Closers Alpha Review

Pros: Exciting combat, lots of customization with skills and gear, pet training, interesting story
Cons: Very linear progression in quests/PVE, absurd fatigue system stops players playing the game

Gameplay: 7
Graphics: 7
Performance: 9

Overall: 7.5

We got a chance to join in the most recent Alpha test weekend of En Masse Entertainment’s new action platform MMORPG: Closers. Set in a near future and based in what would come to be called New Seoul, the game follows a group of teenage phase users who are tasked with battle the various powerful monsters that regularly invade the city from another dimension. With fast beat-em-up style action combat across various PVE modes and PVP games the game provides five different customizable character classes in this story-focused title.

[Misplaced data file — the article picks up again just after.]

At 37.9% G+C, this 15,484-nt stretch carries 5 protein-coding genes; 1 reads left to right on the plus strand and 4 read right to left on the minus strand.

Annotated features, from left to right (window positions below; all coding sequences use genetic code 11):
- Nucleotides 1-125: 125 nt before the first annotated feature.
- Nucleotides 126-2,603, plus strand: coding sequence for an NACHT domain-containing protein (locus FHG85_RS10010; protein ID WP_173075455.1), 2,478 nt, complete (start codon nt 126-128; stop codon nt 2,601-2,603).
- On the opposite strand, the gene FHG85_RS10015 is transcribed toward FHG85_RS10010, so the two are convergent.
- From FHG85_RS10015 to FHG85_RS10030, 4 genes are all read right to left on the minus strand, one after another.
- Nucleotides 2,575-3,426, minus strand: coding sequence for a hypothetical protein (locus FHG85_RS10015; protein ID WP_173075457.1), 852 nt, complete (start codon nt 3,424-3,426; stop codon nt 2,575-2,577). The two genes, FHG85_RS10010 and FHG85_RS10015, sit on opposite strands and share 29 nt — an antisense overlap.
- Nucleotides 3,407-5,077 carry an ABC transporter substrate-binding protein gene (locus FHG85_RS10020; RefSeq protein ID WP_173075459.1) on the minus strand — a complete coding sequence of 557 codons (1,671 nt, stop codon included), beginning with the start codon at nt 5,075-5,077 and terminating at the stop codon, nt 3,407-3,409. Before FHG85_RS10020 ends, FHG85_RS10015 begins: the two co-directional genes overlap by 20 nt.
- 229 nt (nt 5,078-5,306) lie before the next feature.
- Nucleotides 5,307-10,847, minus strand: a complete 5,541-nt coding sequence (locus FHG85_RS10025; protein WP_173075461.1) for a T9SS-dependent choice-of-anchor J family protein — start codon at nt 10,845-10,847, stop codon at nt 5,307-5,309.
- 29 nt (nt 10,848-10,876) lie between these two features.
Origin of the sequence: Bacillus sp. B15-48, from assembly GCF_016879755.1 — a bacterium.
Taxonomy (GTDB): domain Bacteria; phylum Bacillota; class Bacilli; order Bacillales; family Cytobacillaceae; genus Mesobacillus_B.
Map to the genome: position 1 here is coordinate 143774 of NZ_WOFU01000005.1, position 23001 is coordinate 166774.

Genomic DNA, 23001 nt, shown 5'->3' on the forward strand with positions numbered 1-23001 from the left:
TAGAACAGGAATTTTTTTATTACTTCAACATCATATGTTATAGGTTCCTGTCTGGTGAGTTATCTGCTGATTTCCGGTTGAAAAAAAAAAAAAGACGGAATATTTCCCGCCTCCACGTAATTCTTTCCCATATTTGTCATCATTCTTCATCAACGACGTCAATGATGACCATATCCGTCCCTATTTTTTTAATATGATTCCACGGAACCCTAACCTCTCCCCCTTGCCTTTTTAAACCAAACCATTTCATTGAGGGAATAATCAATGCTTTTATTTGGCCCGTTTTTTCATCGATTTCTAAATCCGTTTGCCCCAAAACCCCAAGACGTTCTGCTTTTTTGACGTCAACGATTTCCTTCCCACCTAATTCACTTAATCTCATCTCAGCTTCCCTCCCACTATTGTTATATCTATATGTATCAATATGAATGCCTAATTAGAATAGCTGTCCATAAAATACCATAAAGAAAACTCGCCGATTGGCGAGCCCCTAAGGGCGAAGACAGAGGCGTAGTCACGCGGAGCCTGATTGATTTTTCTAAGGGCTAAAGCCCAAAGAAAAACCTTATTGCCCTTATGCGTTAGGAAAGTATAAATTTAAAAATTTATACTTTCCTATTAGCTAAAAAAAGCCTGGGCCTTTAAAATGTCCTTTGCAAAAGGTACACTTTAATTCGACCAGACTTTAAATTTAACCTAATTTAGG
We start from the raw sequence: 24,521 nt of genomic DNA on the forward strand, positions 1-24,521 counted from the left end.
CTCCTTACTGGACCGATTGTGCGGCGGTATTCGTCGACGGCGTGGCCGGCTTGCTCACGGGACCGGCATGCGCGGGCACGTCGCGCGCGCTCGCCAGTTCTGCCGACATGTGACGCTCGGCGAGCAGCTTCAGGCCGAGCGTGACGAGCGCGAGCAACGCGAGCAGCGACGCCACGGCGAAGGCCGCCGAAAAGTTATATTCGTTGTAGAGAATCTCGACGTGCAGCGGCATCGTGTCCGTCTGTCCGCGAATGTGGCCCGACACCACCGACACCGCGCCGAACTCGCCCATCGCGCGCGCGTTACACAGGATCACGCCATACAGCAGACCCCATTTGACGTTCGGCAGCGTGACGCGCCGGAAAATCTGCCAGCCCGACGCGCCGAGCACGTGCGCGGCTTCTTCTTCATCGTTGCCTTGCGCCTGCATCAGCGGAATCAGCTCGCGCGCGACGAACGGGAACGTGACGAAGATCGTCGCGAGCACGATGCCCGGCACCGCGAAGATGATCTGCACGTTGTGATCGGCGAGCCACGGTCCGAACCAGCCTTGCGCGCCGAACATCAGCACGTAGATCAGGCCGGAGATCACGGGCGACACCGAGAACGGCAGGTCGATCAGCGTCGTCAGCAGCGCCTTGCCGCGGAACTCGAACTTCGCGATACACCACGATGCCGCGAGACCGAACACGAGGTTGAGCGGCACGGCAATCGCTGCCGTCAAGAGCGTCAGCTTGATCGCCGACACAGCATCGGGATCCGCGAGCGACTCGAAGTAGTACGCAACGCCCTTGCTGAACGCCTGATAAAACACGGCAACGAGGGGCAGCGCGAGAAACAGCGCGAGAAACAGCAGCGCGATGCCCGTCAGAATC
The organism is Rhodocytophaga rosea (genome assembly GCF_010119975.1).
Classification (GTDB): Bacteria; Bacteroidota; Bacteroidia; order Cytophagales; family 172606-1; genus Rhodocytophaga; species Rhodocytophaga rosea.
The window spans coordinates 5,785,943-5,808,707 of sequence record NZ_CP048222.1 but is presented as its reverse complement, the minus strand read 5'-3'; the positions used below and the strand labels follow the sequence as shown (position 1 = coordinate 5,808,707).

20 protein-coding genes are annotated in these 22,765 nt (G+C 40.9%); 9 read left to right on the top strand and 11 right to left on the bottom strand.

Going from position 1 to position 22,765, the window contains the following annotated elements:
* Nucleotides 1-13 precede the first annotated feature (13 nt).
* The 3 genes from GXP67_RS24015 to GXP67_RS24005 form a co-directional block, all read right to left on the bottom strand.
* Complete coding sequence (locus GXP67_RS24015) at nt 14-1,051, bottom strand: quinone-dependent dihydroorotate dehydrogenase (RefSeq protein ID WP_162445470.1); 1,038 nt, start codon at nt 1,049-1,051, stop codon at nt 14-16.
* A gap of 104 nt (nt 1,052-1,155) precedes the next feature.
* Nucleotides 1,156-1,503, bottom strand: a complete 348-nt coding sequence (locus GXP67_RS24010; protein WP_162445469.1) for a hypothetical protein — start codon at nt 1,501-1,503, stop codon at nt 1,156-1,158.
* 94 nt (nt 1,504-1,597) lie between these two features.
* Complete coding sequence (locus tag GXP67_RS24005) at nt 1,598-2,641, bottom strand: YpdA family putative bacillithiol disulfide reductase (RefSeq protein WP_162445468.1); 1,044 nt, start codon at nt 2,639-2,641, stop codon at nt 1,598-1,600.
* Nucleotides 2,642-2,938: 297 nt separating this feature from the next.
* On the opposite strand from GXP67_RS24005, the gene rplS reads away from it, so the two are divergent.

For our playtest we primarily stuck with Sylvi Lee, leader of this particular group of Closers called the Black Lambs. Sylvi was a ranged combatant using her telekinetic abilities to hurl daggers, create balls of energy and even make a buss fall out of the sky to crush our opponents. After the tutorial we were loaded up with a surprising number of abilities, enough to keep us button mashing and combo building instead of just having the same couple of attacks. Using the keyboard controls with directional arrows for movement, both left and right and the ability to move up screen and down screen to give an element of 3D movement (similar to old console platform games like Streets of Rage and Golden Axe). The skills were bound around the ASD keys and we’ll admit that after our couple of hours playing and button mashing we really needed to take a break before the RSI kicked in.